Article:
This is an important discussion in preparation for the CSW in March 2018. On behalf of LANSA (Leveraging Agriculture for Nutrition in South Asia), we had organised an FSN Forum last year (130) on Transforming gender relations in agriculture through women’s empowerment: benefits, challenges and trade-offs for improving nutrition outcomes. We had a very interesting discussion around similar issues and I will not repeat the points that emerged, but do look at the summary report attached.
While the feminisation of agriculture and agricultural labour is recognised in many countries of the world, women are still not adequately supported to perform these roles, their needs and interests not given priority attention within agricultural policies, research and extension services. Recognition of women's economic contributions to agriculture and provision of equal entitlements are central to protecting their rights and helping them overcome disadvantage. Explicit legal recognition as farmers with equal entitlements as men is a precondition to removing inequalities in access to resources and services.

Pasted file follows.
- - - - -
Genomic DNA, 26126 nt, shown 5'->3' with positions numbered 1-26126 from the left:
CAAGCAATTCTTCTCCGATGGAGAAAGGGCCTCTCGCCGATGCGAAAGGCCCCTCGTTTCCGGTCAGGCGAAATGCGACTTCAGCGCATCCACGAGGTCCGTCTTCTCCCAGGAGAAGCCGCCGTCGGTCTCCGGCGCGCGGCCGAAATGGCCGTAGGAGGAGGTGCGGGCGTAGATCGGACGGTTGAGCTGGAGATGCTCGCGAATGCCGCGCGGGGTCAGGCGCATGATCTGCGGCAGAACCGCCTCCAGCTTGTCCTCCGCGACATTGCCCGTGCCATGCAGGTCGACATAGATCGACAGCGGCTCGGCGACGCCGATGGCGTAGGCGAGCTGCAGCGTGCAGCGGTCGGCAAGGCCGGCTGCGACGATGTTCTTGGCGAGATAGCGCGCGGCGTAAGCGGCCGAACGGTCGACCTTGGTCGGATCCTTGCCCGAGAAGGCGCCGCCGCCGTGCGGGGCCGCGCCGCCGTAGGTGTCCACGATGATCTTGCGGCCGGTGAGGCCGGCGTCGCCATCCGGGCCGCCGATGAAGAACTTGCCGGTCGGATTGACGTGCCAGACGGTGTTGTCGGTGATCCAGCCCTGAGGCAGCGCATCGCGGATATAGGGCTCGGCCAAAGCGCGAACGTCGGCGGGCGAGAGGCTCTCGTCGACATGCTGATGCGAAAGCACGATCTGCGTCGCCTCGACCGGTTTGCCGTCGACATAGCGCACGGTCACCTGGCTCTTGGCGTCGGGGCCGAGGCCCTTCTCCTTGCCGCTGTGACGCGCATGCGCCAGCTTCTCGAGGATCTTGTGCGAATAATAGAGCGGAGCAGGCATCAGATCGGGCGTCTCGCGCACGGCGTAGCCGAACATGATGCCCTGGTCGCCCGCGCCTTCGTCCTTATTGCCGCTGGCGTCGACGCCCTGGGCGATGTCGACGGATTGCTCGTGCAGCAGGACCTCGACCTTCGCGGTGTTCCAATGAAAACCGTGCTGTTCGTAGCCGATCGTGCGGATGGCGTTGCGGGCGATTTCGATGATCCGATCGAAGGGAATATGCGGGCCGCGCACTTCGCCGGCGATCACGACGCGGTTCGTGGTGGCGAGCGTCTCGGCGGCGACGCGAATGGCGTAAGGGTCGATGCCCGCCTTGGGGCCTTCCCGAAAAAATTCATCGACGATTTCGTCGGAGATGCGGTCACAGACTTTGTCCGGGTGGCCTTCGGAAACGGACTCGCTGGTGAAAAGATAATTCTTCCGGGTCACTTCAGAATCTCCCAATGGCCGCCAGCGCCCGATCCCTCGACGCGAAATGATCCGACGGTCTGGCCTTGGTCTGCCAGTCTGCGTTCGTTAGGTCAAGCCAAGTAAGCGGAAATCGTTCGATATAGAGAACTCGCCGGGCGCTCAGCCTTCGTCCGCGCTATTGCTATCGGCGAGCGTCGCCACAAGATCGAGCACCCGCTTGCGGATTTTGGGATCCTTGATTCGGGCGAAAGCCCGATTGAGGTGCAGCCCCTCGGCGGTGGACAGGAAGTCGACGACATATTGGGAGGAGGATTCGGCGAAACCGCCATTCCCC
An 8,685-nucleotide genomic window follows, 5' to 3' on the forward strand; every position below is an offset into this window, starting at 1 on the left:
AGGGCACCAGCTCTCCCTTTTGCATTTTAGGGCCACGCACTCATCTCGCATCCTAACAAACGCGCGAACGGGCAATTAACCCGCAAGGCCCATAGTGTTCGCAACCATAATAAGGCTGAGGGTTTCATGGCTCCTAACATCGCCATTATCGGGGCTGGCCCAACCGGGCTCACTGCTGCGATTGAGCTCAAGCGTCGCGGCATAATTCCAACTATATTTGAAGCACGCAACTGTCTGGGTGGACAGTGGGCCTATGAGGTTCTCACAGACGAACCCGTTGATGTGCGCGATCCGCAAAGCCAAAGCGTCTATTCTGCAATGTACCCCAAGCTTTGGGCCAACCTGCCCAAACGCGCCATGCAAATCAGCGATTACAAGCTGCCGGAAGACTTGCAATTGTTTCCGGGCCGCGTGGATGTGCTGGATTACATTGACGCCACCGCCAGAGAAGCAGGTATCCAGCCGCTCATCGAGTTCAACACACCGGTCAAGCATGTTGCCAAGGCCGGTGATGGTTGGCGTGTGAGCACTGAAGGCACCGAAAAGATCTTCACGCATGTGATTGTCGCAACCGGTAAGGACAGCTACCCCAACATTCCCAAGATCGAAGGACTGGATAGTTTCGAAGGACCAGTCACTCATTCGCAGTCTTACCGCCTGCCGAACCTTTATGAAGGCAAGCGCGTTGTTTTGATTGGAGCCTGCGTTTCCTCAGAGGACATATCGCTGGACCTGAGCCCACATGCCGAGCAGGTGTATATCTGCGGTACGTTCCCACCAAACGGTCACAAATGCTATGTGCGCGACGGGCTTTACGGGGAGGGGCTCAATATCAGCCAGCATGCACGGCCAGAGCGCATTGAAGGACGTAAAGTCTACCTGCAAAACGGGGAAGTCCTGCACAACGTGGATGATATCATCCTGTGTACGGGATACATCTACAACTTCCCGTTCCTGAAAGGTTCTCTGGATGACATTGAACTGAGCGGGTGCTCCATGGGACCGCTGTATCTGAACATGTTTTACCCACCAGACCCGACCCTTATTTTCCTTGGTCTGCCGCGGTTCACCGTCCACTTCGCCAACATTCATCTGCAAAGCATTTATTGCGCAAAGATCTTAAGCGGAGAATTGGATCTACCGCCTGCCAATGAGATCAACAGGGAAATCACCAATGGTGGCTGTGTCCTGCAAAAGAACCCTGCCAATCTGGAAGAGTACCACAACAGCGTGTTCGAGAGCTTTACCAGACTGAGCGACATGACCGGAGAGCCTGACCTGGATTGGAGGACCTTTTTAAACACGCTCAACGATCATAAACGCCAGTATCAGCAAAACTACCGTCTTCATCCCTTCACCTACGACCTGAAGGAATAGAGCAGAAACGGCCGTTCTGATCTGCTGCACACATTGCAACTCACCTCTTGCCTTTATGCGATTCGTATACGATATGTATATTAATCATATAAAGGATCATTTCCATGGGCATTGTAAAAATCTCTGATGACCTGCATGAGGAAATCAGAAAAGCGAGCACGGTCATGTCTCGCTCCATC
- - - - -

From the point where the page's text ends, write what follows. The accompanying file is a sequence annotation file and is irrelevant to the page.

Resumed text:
An important issue that has emerged in our research is women's time burdens, especially during peak agricultural seasons, when they end up working close to 14 hours a day, in agriculture and domestic work. As agricultural work needs to be done, given the seasonal nature of work cycles, women's care-work is squeezed, with negative implications for their own health and that of their children. We find a particular trade off between agricultural work and care of the young child, contributing to the persistence of nutritional deprivation intergenerationally.
Apart from ensuring equal productive entitlements, it is therefore also necessary to support women's reproductive and care work. This can be done through public investments to reduce rural women's drudgery by provision of basic infrastructure as well as time and drudgery reducing technologies. Social protection programmes need to pay attention to increasing women's choices, especially with respect to the season work-care time trade-offs. Further, alongside encouraging men to share care responsibilities, states also need to ensure the provision of reliable and good quality facilities for child care and feeding, especially during the peak agricultural seasons. This is because amongst the poorest, men often end up migrating to towns to earn a living, and given their absence from rural areas, cannot share women's work burdens.